Catholic Culture Liturgical Living
Catholic Culture Liturgical Living

Catholic trials and joys: Collected essays since 2019

By Dr. Jeff Mirus ( bio - articles - email ) | Jan 14, 2022

I recently reviewed all the essays I’ve written since March of 2019, which is the last time I had collected my writing on CatholicCulture.org into ebooks. The only exception was the combined essays on COVID written by Phil Lawler and myself, which we jointly published last November. So I have now generated all the other material in ebook form, available for free download by clicking on the cover images, or following the link given for each ebook.

Most of the items from this period that remain relevant deal with the problems in the Church today, the ways in which we are all distressed by the current ecclesiastical and cultural situation, and observations which (I hope) make it easier for all of us to live each day full of Christian hope. These emphases are reflected in the titles of the three new ebooks. The first one, entitled Ecclesiastical Minefield: Papacy, Synodality, Renewal, explores key issues in the Church today which rarely seem to live up to the promise of the high-sounding phrases used to describe them.

When we combine the challenges within the Church, the challenges to the Church raised by our dominant secular culture, and of course our own personal spiritual and moral challenges, it is all too common for Catholics today to feel trapped—to feel, in effect, that there is no way out of the perpetual problems afflicting the Body of Christ in this world.

The second set of essays tends mostly to address this issue, under the title of Feeling Trapped: Why Catholicism Must Be Counter-Cultural. We cannot begin to look at the Church, the world, and our own souls in positive ways unless we recognize that Catholics, despite the Church’s tremendous influence on Western Civilization, have always been under severe pressure to compromise their faith, no matter the time or the place. Our Lord promised, in fact, that in the world we would have troubles (Jn 16:33).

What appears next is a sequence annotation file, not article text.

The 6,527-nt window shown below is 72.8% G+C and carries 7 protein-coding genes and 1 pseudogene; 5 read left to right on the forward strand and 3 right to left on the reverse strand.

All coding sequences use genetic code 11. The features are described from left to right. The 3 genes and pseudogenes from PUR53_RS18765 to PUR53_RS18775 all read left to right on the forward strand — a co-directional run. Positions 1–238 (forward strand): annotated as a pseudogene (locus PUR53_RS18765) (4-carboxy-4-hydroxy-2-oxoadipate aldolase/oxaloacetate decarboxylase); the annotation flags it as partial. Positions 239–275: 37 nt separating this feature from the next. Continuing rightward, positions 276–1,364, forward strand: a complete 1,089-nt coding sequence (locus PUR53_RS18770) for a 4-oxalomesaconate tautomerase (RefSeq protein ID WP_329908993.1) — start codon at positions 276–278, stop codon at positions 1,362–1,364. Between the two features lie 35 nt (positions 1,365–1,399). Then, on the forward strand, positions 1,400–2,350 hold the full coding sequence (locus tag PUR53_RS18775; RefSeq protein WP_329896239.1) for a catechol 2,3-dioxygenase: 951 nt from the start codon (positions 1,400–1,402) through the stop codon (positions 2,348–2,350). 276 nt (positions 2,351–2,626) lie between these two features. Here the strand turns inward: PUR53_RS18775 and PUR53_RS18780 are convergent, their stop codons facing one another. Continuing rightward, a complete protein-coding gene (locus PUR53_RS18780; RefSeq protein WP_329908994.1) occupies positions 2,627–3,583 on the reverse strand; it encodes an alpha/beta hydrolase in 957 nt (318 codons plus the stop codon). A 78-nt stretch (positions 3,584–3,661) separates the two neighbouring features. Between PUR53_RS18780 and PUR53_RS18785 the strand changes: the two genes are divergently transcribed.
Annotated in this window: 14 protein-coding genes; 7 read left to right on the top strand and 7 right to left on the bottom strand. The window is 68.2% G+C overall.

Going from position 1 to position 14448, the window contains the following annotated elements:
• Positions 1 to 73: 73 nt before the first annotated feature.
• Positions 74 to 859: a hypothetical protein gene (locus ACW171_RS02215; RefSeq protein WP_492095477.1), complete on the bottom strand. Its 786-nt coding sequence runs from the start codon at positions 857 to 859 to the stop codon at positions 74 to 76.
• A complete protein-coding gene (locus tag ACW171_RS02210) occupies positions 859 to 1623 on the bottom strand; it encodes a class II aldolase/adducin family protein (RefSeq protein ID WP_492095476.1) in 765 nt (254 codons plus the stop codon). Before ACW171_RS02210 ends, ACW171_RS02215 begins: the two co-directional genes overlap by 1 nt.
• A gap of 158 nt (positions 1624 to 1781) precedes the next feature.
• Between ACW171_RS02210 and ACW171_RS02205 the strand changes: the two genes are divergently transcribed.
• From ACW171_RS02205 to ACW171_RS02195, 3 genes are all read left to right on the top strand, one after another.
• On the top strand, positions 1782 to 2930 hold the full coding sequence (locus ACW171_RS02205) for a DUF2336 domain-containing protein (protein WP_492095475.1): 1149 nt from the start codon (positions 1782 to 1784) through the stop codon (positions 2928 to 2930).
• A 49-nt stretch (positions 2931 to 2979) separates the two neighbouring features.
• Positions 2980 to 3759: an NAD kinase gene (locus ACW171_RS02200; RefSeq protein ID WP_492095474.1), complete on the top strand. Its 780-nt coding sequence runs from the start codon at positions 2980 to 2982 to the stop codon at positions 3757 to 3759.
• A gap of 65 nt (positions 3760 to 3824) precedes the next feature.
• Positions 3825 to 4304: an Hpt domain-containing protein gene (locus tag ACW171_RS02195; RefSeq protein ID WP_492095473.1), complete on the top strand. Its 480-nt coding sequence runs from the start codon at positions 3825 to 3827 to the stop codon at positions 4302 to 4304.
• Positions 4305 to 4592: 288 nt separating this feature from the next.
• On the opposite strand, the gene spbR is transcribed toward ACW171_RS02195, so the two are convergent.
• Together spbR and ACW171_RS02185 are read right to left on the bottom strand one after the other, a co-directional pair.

Understanding that this sort of trouble a necessary part of Christian life is critical to tempering our expectations—that is, to have truly Christian expectations. This means, of course, living lives that in some significant measure must be full of sacrificial love.

But it is precisely this understanding that liberates us. If we free ourselves from the idea that the Church and her members are supposed to be victorious in this world, we more easily recognize two important truths. First, that insofar as Church leaders seem to shift their emphasis in order to seek worldly approval, they are on exactly the wrong course. And second, that insofar as we either do the same thing or allow ourselves to become frustrated and unhappy with our trials, we are still trying to escape from the Christian life, instead of taking advantage of our friendship with God to live always in hope and joy.

The essays in the third collection, Breaking Free: Spiritual Recovery in Hostile Times, emphasize the increasing awakening of the Christ-life within us which gives us, as St. Paul wrote, “the glorious liberty of the children of God.”

All of our ebooks are freely downloadable in three forms: .mobi (for Amazon Kindle); .epub (for standard ereaders); and .pdf (for all computer devices). You have to be registered and logged in. But just click the images or links above to go to the correct page for each ebook, and if you are not already recognized as registered, you’ll find links to take care of that.

Jeffrey Mirus holds a Ph.D. in intellectual history from Princeton University. A co-founder of Christendom College, he also pioneered Catholic Internet services. He is the founder of Trinity Communications and CatholicCulture.org. See full bio.

Sound Off! CatholicCulture.org supporters weigh in.

All comments are moderated. To lighten our editing burden, only current donors are allowed to Sound Off. If you are a current donor, log in to see the comment form; otherwise please support our work, and Sound Off!

There are no comments yet for this item.